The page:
For those who don't know FollowUp.cc is an add-on for Gmail that (among other things) add a tracking pixel to emails so the sender can know when/if you open an email, how many times it is opened etc.

Some of my managers use it (when sending emails in general and not just to me). Would there be an issue with blocking that tracking pixel so it doesn't ping back to my managers that I opened/opened repeatedly the email? I have checked my contract and there isn't anything in it about tracking emails.

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    What an insidious idea - I decline read receipts on principle, but this is a few levels worse. Unfortunately, I don't know if there is a way out - as soon as you start blocking the tracker then your bosses are going to think "markus103 isn't reading any of my email" and will want to know why. They can then instruct you to unblock the tracker. About the only thing that might help is if you take it up with IT as a security issue. – HorusKol Aug 22 '17 at 22:54
  • That's a good idea actually. Didn't know about this add-on for Gmail. – Jack Aug 22 '17 at 23:56
  • I guess the real issue is how does knowing there's a tracking pixel affect your behavior in reading and responding to the email and more importantly, how would this behavior be judged? Does opening it, letting time elapse, and then opening it again and responding indicate anything different than doing something like letting time elapse before opening it? What about opening it several times and then responding? Isn't the most important metric simply whether or not you responded diligently to the email in a reasonable amount of time? – teego1967 Aug 23 '17 at 2:22
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    Assuming this works by attempting to download the image from a remote server(and subsequently tracking that attempt), you should be able to block it by disabling image downloads. If/when your boss asks you about it, say you read on a security blog about malicious attacks using images in email and decided to try turning images off. Surely your boss won't mind a proactive employee keeping up with latest security practices. How to do this will depend on your email client, but most should have it in their options somewhere. – Maybe_Factor Aug 23 '17 at 5:41
  • How do you know your manager is using this tracking technique? Did he say "I'm using tracking software, so make sure you read the e-mail quickly?" – Brandin Aug 23 '17 at 6:42

Would there be an issue with blocking that tracking pixel so it doesn't ping back to my managers that I opened/opened repeatedly the email?

Most probably yes, as you are in this way acting against the efforts made by your management. You are basically undoing their pixel tracking.

They will eventually find what you did and turn to be a problem for you (plus making you remove the blocking).

I would not recommend doing this; whether you agree or not, management calls should be always carried out. You can, however, express your opinion or worries about this to your manager, in a polite manner. This way you have a chance to change their mind without behaving in a challenging or impolite way.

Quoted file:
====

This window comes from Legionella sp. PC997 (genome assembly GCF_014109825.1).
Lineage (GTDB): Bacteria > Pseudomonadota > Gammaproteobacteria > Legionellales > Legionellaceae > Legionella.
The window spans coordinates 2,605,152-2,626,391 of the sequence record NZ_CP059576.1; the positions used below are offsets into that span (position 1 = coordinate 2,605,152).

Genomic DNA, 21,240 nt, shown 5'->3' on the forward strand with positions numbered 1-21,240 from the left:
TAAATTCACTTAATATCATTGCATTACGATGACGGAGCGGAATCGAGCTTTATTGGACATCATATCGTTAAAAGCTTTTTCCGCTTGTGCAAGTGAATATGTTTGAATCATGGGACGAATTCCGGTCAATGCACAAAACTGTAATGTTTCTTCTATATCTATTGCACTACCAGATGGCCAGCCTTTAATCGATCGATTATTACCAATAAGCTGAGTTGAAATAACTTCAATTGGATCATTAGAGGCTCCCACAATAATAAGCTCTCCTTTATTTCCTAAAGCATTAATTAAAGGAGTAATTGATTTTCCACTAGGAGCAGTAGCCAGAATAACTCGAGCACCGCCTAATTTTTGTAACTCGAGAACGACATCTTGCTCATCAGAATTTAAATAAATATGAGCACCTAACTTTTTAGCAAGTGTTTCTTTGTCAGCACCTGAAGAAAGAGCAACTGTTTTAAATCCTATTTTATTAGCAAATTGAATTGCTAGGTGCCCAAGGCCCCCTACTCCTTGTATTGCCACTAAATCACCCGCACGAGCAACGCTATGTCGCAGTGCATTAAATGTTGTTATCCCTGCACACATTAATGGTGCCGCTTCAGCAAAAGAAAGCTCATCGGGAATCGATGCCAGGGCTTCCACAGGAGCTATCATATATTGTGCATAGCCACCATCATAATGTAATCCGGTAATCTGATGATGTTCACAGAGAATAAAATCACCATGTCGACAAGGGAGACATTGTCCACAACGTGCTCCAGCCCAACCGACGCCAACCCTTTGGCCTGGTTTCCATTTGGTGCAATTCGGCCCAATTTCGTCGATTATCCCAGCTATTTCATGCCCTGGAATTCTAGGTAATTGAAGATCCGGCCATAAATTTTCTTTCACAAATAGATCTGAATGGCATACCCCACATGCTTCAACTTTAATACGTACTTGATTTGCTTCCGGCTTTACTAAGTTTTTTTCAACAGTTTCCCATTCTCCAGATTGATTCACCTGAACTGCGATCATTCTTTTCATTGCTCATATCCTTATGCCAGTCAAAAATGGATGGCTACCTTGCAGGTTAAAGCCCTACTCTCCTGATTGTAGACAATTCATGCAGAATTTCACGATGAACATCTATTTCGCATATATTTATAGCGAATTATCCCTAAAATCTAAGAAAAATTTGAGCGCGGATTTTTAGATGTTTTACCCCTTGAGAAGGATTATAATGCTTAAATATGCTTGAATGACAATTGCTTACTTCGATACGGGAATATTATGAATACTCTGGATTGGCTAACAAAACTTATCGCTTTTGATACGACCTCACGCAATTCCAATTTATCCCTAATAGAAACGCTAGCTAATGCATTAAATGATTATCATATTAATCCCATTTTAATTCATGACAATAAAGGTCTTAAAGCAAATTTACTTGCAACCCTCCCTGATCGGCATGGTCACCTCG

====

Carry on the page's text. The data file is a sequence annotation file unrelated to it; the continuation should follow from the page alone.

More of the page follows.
• Until the management says "please uninstall the tracking blocker" it is not yet a "call by management". It's likely the manager doesn't actively look at each click. Usually, such software is used for statistical purposes (what % of people opened the mail, etc.). – Brandin Aug 23 '17 at 6:59
  • But still is playing with fire – DarkCygnus Aug 23 '17 at 13:28

Instead of trying to block or circumvent the tracking pixel, consider accepting the fact that they're tracking this information, and learning to work around it.

For example, one primary reason I can think of why management would want to do this is so that they know when you've seen an email and how long you take to reply (assuming a reply is necessary.) So, when you read such an email for the first time, reply immediately. Say something like "I'll look into this and get back to you" or "thank you for the suggestion" or whatever. Then proceed with your regular work schedule and prioritize the email request accordingly, as you normally would.

The manager gets his swift reply, you openly acknowledge that you've seen the email and can (presumably) move on with your day. The fact that there's a tracking pixel involved doesn't really add any new information at this point. The emails are timestamped anyway, so even the question of when the pixel fired is redundant information.

I wouldn't worry too much about the pixel firing multiple times if you repeatedly reopen the email, until and unless management actually raises that as a concern. If they do, you could always consider temporarily disconnecting your computer from the network before reopening an email you've already opened. Or, you could copy/paste the body of the email into a text file and reference that as many times as you want.

That way, they still get their precious pixel tracking on the first time you open the email, but remain blissfully ignorant of how many times you re-check the content later. But this is all extra work for you (however slight), so like I said, I wouldn't worry about it until they complain about it.

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